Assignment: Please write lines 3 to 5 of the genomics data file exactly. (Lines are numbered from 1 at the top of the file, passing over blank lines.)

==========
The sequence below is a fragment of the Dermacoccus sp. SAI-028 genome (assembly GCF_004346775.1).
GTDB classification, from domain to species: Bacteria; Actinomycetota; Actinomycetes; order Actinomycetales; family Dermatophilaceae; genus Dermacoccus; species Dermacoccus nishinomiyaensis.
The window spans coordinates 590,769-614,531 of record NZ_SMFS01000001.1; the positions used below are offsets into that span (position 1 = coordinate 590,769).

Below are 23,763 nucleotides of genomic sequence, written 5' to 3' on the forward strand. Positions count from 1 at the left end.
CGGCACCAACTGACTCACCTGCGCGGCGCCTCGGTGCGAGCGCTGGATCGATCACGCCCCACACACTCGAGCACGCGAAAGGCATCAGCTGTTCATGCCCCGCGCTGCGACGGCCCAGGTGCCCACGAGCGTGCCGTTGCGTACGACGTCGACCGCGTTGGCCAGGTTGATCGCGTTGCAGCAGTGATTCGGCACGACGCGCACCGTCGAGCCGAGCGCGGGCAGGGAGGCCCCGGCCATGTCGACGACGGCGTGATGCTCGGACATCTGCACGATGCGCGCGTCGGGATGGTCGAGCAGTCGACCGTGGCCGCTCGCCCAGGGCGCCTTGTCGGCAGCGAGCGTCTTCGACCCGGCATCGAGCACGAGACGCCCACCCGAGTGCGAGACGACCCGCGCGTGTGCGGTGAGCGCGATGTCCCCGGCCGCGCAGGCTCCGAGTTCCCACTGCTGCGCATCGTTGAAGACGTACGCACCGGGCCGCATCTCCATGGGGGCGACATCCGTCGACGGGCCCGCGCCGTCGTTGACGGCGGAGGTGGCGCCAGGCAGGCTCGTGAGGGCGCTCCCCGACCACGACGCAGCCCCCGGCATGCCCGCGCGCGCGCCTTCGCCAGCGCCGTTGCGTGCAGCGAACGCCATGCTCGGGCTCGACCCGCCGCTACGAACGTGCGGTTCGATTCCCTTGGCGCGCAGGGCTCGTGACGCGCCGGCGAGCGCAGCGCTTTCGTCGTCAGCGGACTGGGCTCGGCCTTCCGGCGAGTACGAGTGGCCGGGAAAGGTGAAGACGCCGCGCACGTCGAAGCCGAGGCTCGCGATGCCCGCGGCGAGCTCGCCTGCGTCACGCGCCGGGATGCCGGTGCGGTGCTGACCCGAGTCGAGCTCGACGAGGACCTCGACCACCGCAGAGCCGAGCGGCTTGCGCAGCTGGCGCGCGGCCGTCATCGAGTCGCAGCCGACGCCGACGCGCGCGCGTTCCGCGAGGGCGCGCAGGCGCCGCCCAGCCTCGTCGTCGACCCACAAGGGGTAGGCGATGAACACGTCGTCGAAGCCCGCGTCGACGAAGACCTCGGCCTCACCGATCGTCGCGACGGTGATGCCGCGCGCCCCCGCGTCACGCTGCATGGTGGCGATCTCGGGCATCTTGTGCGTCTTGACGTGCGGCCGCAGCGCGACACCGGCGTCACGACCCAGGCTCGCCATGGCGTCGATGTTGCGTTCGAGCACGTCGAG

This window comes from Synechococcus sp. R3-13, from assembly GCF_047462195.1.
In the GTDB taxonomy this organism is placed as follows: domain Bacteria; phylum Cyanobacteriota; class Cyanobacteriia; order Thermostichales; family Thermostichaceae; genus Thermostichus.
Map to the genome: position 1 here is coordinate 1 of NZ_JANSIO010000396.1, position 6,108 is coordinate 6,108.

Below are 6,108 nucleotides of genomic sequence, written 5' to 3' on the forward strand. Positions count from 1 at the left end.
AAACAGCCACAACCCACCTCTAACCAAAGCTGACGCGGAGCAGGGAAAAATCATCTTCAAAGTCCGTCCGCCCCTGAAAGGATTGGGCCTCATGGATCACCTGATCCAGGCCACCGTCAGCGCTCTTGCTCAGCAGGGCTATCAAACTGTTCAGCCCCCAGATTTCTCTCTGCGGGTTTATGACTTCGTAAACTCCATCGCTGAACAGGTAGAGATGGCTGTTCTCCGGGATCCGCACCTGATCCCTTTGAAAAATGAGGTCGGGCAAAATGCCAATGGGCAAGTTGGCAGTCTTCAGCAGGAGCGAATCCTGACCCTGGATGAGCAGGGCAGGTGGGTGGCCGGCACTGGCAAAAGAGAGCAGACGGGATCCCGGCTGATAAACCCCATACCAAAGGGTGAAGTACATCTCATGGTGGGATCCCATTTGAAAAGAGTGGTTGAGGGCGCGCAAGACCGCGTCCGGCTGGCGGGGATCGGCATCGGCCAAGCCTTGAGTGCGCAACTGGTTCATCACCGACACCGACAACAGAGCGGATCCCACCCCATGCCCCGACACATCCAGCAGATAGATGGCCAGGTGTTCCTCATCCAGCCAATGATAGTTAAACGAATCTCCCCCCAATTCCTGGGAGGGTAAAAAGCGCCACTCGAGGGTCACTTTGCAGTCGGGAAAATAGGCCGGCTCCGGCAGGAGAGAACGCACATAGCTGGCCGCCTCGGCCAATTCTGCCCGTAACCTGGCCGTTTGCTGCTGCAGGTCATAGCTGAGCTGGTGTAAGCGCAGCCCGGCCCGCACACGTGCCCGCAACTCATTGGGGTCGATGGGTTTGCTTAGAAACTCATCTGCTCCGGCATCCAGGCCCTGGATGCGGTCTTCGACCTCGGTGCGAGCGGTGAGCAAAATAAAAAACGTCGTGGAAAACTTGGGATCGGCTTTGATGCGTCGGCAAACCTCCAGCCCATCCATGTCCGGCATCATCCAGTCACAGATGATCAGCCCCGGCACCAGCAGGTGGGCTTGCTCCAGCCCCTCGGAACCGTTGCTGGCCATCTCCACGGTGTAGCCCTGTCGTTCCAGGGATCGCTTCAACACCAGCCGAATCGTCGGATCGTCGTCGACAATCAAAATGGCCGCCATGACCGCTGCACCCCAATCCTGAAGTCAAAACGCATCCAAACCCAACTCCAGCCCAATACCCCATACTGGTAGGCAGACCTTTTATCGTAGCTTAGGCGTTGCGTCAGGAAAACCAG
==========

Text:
The window spans coordinates 590,769-614,531 of record NZ_SMFS01000001.1; the positions used below are offsets into that span (position 1 = coordinate 590,769).

Below are 23,763 nucleotides of genomic sequence, written 5' to 3' on the forward strand. Positions count from 1 at the left end.
CGGCACCAACTGACTCACCTGCGCGGCGCCTCGGTGCGAGCGCTGGATCGATCACGCCCCACACACTCGAGCACGCGAAAGGCATCAGCTGTTCATGCCCCGCGCTGCGACGGCCCAGGTGCCCACGAGCGTGCCGTTGCGTACGACGTCGACCGCGTTGGCCAGGTTGATCGCGTTGCAGCAGTGATTCGGCACGACGCGCACCGTCGAGCCGAGCGCGGGCAGGGAGGCCCCGGCCATGTCGACGACGGCGTGATGCTCGGACATCTGCACGATGCGCGCGTCGGGATGGTCGAGCAGTCGACCGTGGCCGCTCGCCCAGGGCGCCTTGTCGGCAGCGAGCGTCTTCGACCCGGCATCGAGCACGAGACGCCCACCCGAGTGCGAGACGACCCGCGCGTGTGCGGTGAGCGCGATGTCCCCGGCCGCGCAGGCTCCGAGTTCCCACTGCTGCGCATCGTTGAAGACGTACGCACCGGGCCGCATCTCCATGGGGGCGACATCCGTCGACGGGCCCGCGCCGTCGTTGACGGCGGAGGTGGCGCCAGGCAGGCTCGTGAGGGCGCTCCCCGACCACGACGCAGCCCCCGGCATGCCCGCGCGCGCGCCTTCGCCAGCGCCGTTGCGTGCAGCGAACGCCATGCTCGGGCTCGACCCGCCGCTACGAACGTGCGGTTCGATTCCCTTGGCGCGCAGGGCTCGTGACGCGCCGGCGAGCGCAGCGCTTTCGTCGTCAGCGGACTGGGCTCGGCCTTCCGGCGAGTACGAGTGGCCGGGAAAGGTGAAGACGCCGCGCACGTCGAAGCCGAGGCTCGCGATGCCCGCGGCGAGCTCGCCTGCGTCACGCGCCGGGATGCCGGTGCGGTGCTGACCCGAGTCGAGCTCGACGAGGACCTCGACCACCGCAGAGCCGAGCGGCTTGCGCAGCTGGCGCGCGGCCGTCATCGAGTCGCAGCCGACGCCGACGCGCGCGCGTTCCGCGAGGGCGCGCAGGCGCCGCCCAGCCTCGTCGTCGACCCACAAGGGGTAGGCGATGAACACGTCGTCGAAGCCCGCGTCGACGAAGACCTCGGCCTCACCGATCGTCGCGACGGTGATGCCGCGCGCCCCCGCGTCACGCTGCATGGTGGCGATCTCGGGCATCTTGTGCGTCTTGACGTGCGGCCGCAGCGCGACACCGGCGTCACGACCCAGGCTCGCCATGGCGTCGATGTTGCGTTCGAGCACGTCGAG